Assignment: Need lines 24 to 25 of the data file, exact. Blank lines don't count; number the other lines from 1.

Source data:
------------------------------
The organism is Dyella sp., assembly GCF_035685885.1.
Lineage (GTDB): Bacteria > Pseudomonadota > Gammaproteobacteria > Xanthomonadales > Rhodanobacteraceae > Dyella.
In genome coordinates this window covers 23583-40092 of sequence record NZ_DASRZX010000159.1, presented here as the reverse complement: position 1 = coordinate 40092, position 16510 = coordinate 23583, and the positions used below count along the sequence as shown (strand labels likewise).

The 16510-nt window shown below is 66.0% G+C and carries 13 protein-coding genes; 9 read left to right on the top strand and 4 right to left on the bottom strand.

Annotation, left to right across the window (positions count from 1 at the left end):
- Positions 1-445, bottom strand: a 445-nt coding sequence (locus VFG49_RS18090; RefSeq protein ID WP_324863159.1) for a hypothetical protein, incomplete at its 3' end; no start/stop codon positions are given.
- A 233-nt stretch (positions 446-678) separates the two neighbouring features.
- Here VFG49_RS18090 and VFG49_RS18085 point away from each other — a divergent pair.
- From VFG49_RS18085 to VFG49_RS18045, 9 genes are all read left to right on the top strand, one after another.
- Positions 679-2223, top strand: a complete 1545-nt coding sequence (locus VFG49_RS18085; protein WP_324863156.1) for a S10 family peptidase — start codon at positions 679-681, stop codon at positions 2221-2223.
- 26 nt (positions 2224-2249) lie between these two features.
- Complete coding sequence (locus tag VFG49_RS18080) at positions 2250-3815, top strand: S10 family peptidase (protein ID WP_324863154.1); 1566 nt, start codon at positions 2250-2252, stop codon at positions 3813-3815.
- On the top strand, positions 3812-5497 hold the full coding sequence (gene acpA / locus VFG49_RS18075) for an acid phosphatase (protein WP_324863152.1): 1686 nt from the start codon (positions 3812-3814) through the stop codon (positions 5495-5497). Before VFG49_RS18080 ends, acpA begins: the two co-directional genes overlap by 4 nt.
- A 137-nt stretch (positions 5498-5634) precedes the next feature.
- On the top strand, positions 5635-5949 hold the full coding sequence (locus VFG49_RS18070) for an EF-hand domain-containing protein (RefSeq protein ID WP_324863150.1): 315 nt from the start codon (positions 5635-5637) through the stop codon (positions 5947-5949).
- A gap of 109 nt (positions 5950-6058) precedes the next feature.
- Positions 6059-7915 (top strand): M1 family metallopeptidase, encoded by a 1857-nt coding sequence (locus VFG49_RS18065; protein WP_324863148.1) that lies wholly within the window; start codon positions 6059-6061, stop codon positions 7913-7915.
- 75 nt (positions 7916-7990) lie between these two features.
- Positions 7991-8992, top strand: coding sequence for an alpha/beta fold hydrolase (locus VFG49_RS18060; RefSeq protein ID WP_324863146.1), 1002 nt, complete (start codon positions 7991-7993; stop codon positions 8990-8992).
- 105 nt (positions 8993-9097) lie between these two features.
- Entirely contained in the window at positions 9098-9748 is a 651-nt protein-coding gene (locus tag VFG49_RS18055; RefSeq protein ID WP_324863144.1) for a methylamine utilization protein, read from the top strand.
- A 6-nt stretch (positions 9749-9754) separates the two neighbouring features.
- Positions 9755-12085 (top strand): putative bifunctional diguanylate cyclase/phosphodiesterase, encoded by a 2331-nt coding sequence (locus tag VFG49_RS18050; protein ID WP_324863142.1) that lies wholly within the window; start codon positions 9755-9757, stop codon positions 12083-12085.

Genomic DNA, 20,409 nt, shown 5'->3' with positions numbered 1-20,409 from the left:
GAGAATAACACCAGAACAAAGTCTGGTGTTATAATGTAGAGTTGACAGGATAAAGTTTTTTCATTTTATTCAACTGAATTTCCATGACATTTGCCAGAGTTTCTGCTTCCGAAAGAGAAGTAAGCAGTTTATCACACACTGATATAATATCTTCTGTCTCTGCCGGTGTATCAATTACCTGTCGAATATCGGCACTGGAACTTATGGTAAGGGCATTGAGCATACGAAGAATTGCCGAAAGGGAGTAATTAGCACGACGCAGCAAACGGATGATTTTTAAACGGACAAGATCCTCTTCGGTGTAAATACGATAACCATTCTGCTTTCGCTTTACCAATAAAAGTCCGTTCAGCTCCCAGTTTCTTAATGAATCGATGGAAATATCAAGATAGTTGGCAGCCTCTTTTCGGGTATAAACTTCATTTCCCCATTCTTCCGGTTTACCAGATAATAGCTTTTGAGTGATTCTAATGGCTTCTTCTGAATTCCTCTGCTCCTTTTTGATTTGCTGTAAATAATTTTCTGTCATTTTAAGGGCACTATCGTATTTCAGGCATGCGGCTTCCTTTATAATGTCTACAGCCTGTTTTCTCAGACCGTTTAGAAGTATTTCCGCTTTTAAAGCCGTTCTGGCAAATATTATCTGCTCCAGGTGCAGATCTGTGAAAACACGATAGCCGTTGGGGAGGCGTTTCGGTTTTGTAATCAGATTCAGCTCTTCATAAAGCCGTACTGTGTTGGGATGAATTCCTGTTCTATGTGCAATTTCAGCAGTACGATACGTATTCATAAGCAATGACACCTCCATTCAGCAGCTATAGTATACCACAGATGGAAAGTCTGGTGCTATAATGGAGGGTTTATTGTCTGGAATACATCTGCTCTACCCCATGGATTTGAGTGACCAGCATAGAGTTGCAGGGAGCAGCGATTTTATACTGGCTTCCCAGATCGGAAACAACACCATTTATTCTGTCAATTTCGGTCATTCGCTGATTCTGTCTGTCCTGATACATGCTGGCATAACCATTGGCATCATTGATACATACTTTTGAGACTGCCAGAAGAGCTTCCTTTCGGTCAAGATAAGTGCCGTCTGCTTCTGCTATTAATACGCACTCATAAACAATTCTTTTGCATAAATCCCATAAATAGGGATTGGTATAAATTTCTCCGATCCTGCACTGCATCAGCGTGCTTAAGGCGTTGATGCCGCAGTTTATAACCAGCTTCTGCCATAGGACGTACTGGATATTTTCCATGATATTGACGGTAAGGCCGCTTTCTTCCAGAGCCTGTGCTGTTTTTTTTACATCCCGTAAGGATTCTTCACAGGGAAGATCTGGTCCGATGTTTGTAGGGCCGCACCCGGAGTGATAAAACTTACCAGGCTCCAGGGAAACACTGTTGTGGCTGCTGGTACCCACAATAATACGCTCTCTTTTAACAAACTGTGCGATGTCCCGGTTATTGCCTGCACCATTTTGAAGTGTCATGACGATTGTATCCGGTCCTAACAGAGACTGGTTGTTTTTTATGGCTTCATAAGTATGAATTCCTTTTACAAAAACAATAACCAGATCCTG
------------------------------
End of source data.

Genomic DNA, 20,409 nt, shown 5'->3' with positions numbered 1-20,409 from the left:
GAGAATAACACCAGAACAAAGTCTGGTGTTATAATGTAGAGTTGACAGGATAAAGTTTTTTCATTTTATTCAACTGAATTTCCATGACATTTGCCAGAGTTTCTGCTTCCGAAAGAGAAGTAAGCAGTTTATCACACACTGATATAATATCTTCTGTCTCTGCCGGTGTATCAATTACCTGTCGAATATCGGCACTGGAACTTATGGTAAGGGCATTGAGCATACGAAGAATTGCCGAAAGGGAGTAATTAGCACGACGCAGCAAACGGATGATTTTTAAACGGACAAGATCCTCTTCGGTGTAAATACGATAACCATTCTGCTTTCGCTTTACCAATAAAAGTCCGTTCAGCTCCCAGTTTCTTAATGAATCGATGGAAATATCAAGATAGTTGGCAGCCTCTTTTCGGGTATAAACTTCATTTCCCCATTCTTCCGGTTTACCAGATAATAGCTTTTGAGTGATTCTAATGGCTTCTTCTGAATTCCTCTGCTCCTTTTTGATTTGCTGTAAATAATTTTCTGTCATTTTAAGGGCACTATCGTATTTCAGGCATGCGGCTTCCTTTATAATGTCTACAGCCTGTTTTCTCAGACCGTTTAGAAGTATTTCCGCTTTTAAAGCCGTTCTGGCAAATATTATCTGCTCCAGGTGCAGATCTGTGAAAACACGATAGCCGTTGGGGAGGCGTTTCGGTTTTGTAATCAGATTCAGCTCTTCATAAAGCCGTACTGTGTTGGGATGAATTCCTGTTCTATGTGCAATTTCAGCAGTACGATACGTATTCATAAGCAATGACACCTCCATTCAGCAGCTATAGTATACCACAGATGGAAAGTCTGGTGCTATAATGGAGGGTTTATTGTCTGGAATACATCTGCTCTACCCCATGGATTTGAGTGACCAGCATAGAGTTGCAGGGAGCAGCGATTTTATACTGGCTTCCCAGATCGGAAACAACACCATTTATTCTGTCAATTTCGGTCATTCGCTGATTCTGTCTGTCCTGATACATGCTGGCATAACCATTGGCATCATTGATACATACTTTTGAGACTGCCAGAAGAGCTTCCTTTCGGTCAAGATAAGTGCCGTCTGCTTCTGCTATTAATACGCACTCATAAACAATTCTTTTGCATAAATCCCATAAATAGGGATTGGTATAAATTTCTCCGATCCTGCACTGCATCAGCGTGCTTAAGGCGTTGATGCCGCAGTTTATAACCAGCTTCTGCCATAGGACGTACTGGATATTTTCCATGATATTGACGGTAAGGCCGCTTTCTTCCAGAGCCTGTGCTGTTTTTTTTACATCCCGTAAGGATTCTTCACAGGGAAGATCTGGTCCGATGTTTGTAGGGCCGCACCCGGAGTGATAAAACTTACCAGGCTCCAGGGAAACACTGTTGTGGCTGCTGGTACCCACAATAATACGCTCTCTTTTAACAAACTGTGCGATGTCCCGGTTATTGCCTGCACCATTTTGAAGTGTCATGACGATTGTATCCGGTCCTAACAGAGACTGGTTGTTTTTTATGGCTTCATAAGTATGAATTCCTTTTACAAAAACAATAACCAGATCCTG